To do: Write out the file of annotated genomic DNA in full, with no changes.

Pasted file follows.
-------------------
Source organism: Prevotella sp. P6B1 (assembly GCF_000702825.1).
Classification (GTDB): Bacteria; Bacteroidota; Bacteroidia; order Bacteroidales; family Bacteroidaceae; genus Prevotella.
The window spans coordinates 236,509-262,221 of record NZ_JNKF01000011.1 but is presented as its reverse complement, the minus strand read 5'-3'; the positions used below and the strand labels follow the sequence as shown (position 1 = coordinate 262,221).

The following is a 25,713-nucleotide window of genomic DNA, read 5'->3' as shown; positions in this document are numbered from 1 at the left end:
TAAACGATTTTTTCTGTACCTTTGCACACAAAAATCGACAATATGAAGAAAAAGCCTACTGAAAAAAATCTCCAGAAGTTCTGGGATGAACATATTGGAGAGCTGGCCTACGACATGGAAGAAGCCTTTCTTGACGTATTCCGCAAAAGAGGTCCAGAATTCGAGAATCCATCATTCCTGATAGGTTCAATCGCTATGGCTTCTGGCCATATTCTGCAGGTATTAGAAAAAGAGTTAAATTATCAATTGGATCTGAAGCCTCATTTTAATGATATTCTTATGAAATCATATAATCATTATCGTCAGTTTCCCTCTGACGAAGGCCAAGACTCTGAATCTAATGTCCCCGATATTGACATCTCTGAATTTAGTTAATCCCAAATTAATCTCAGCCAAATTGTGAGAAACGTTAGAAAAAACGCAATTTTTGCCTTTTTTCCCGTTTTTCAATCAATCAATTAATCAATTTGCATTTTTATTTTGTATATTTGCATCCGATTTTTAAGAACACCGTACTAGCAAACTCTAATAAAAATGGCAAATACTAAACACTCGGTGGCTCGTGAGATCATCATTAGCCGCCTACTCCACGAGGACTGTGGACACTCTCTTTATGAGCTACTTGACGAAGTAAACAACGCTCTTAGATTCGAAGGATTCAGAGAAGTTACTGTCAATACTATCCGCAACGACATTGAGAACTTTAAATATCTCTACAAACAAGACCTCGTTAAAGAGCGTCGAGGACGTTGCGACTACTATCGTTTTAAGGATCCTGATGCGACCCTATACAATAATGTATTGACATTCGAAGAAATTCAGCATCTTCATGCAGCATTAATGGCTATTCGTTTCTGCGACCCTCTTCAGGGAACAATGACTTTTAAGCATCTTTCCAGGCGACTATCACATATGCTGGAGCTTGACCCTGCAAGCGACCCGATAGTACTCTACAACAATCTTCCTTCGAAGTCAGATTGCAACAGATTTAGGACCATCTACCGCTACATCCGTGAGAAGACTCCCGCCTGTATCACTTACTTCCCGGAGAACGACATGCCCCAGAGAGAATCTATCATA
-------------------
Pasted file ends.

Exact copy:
Source organism: Prevotella sp. P6B1 (assembly GCF_000702825.1).
Classification (GTDB): Bacteria; Bacteroidota; Bacteroidia; order Bacteroidales; family Bacteroidaceae; genus Prevotella.
The window spans coordinates 236,509-262,221 of record NZ_JNKF01000011.1 but is presented as its reverse complement, the minus strand read 5'-3'; the positions used below and the strand labels follow the sequence as shown (position 1 = coordinate 262,221).

The following is a 25,713-nucleotide window of genomic DNA, read 5'->3' as shown; positions in this document are numbered from 1 at the left end:
TAAACGATTTTTTCTGTACCTTTGCACACAAAAATCGACAATATGAAGAAAAAGCCTACTGAAAAAAATCTCCAGAAGTTCTGGGATGAACATATTGGAGAGCTGGCCTACGACATGGAAGAAGCCTTTCTTGACGTATTCCGCAAAAGAGGTCCAGAATTCGAGAATCCATCATTCCTGATAGGTTCAATCGCTATGGCTTCTGGCCATATTCTGCAGGTATTAGAAAAAGAGTTAAATTATCAATTGGATCTGAAGCCTCATTTTAATGATATTCTTATGAAATCATATAATCATTATCGTCAGTTTCCCTCTGACGAAGGCCAAGACTCTGAATCTAATGTCCCCGATATTGACATCTCTGAATTTAGTTAATCCCAAATTAATCTCAGCCAAATTGTGAGAAACGTTAGAAAAAACGCAATTTTTGCCTTTTTTCCCGTTTTTCAATCAATCAATTAATCAATTTGCATTTTTATTTTGTATATTTGCATCCGATTTTTAAGAACACCGTACTAGCAAACTCTAATAAAAATGGCAAATACTAAACACTCGGTGGCTCGTGAGATCATCATTAGCCGCCTACTCCACGAGGACTGTGGACACTCTCTTTATGAGCTACTTGACGAAGTAAACAACGCTCTTAGATTCGAAGGATTCAGAGAAGTTACTGTCAATACTATCCGCAACGACATTGAGAACTTTAAATATCTCTACAAACAAGACCTCGTTAAAGAGCGTCGAGGACGTTGCGACTACTATCGTTTTAAGGATCCTGATGCGACCCTATACAATAATGTATTGACATTCGAAGAAATTCAGCATCTTCATGCAGCATTAATGGCTATTCGTTTCTGCGACCCTCTTCAGGGAACAATGACTTTTAAGCATCTTTCCAGGCGACTATCACATATGCTGGAGCTTGACCCTGCAAGCGACCCGATAGTACTCTACAACAATCTTCCTTCGAAGTCAGATTGCAACAGATTTAGGACCATCTACCGCTACATCCGTGAGAAGACTCCCGCCTGTATCACTTACTTCCCGGAGAACGACATGCCCCAGAGAGAATCTATCATA